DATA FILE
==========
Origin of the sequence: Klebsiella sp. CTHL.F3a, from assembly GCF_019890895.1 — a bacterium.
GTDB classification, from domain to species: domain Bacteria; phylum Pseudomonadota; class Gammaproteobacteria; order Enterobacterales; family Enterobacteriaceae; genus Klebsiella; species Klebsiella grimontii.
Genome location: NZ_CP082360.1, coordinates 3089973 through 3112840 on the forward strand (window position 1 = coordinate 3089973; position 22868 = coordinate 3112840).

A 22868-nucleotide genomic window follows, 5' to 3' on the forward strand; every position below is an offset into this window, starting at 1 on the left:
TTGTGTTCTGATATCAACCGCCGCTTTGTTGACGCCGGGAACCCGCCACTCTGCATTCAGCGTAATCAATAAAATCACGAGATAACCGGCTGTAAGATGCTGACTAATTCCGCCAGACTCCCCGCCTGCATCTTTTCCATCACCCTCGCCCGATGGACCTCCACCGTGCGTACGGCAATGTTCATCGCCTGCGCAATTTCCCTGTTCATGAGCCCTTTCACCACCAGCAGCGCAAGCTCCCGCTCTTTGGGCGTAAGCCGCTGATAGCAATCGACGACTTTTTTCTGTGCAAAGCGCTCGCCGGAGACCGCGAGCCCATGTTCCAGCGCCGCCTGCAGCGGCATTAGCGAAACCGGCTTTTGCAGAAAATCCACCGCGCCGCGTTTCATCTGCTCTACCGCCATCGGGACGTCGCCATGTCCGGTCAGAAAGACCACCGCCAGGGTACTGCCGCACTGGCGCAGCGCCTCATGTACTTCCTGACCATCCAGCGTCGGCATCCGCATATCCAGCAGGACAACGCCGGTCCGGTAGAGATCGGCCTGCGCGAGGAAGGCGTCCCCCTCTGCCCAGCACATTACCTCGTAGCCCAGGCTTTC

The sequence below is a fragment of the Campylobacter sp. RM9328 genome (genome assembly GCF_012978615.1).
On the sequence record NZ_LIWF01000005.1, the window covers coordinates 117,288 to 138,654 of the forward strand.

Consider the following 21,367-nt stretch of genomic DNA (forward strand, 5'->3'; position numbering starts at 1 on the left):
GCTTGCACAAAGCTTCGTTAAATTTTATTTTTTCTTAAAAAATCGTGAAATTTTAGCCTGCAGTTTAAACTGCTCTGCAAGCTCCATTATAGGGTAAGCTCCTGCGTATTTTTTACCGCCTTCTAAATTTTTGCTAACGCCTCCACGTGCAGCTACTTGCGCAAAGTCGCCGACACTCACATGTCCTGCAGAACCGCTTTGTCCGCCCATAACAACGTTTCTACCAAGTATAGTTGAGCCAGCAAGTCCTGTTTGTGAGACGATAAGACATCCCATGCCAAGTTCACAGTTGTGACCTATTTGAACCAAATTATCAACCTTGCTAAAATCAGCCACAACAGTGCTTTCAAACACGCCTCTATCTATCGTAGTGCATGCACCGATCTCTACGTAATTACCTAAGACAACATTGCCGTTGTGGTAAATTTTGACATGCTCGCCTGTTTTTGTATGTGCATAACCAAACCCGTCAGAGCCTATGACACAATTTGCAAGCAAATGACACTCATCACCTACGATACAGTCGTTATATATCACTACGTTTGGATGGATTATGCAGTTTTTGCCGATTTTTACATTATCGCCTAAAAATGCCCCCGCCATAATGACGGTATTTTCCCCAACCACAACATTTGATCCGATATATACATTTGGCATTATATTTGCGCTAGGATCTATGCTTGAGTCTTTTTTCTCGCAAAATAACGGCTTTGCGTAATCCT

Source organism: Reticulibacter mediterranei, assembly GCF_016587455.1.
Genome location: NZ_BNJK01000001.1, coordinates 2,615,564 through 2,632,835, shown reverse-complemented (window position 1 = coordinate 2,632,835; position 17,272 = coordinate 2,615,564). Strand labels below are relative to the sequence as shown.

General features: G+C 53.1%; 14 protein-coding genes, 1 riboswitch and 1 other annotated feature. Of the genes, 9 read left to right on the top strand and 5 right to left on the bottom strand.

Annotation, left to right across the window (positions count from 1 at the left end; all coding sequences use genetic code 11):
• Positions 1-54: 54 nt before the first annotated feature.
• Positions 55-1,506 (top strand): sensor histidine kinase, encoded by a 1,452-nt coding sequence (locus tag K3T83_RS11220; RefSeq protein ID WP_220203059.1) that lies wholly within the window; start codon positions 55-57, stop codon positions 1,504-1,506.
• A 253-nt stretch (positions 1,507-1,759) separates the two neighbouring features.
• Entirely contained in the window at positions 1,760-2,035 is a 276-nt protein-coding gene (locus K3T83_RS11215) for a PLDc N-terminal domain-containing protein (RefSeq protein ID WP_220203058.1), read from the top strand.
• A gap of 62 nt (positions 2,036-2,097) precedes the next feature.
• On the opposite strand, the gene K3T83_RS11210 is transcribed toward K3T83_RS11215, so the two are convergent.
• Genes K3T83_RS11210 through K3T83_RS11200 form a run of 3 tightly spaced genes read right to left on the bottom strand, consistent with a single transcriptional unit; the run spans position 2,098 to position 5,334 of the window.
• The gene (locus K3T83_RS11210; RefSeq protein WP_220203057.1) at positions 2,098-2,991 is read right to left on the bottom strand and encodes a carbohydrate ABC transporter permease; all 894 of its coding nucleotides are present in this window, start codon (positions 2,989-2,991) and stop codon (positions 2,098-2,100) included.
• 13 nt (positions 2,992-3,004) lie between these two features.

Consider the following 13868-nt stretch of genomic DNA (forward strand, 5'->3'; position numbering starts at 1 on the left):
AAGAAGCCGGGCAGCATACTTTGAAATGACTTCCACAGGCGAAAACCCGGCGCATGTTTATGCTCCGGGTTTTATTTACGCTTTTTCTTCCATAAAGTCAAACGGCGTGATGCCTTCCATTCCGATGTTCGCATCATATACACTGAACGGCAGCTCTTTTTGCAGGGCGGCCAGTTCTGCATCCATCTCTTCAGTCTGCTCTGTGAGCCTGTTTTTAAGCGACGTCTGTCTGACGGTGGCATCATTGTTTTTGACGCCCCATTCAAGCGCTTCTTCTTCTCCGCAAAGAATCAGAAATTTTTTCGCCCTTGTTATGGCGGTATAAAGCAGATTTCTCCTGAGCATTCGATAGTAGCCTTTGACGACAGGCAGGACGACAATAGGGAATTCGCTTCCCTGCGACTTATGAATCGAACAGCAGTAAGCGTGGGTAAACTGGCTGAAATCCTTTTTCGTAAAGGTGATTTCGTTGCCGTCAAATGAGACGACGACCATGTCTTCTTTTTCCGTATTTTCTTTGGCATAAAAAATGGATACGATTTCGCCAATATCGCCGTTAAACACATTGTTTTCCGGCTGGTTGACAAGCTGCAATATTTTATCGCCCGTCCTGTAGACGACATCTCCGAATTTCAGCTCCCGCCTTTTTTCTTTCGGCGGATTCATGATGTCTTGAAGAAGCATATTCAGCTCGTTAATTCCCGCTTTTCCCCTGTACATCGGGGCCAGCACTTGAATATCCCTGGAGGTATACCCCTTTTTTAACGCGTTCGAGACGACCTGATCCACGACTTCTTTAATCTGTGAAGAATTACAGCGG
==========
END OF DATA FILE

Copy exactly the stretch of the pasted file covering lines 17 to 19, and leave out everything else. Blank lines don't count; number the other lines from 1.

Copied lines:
• Entirely contained in the window at positions 1,760-2,035 is a 276-nt protein-coding gene (locus K3T83_RS11215) for a PLDc N-terminal domain-containing protein (RefSeq protein ID WP_220203058.1), read from the top strand.
• A gap of 62 nt (positions 2,036-2,097) precedes the next feature.
• On the opposite strand, the gene K3T83_RS11210 is transcribed toward K3T83_RS11215, so the two are convergent.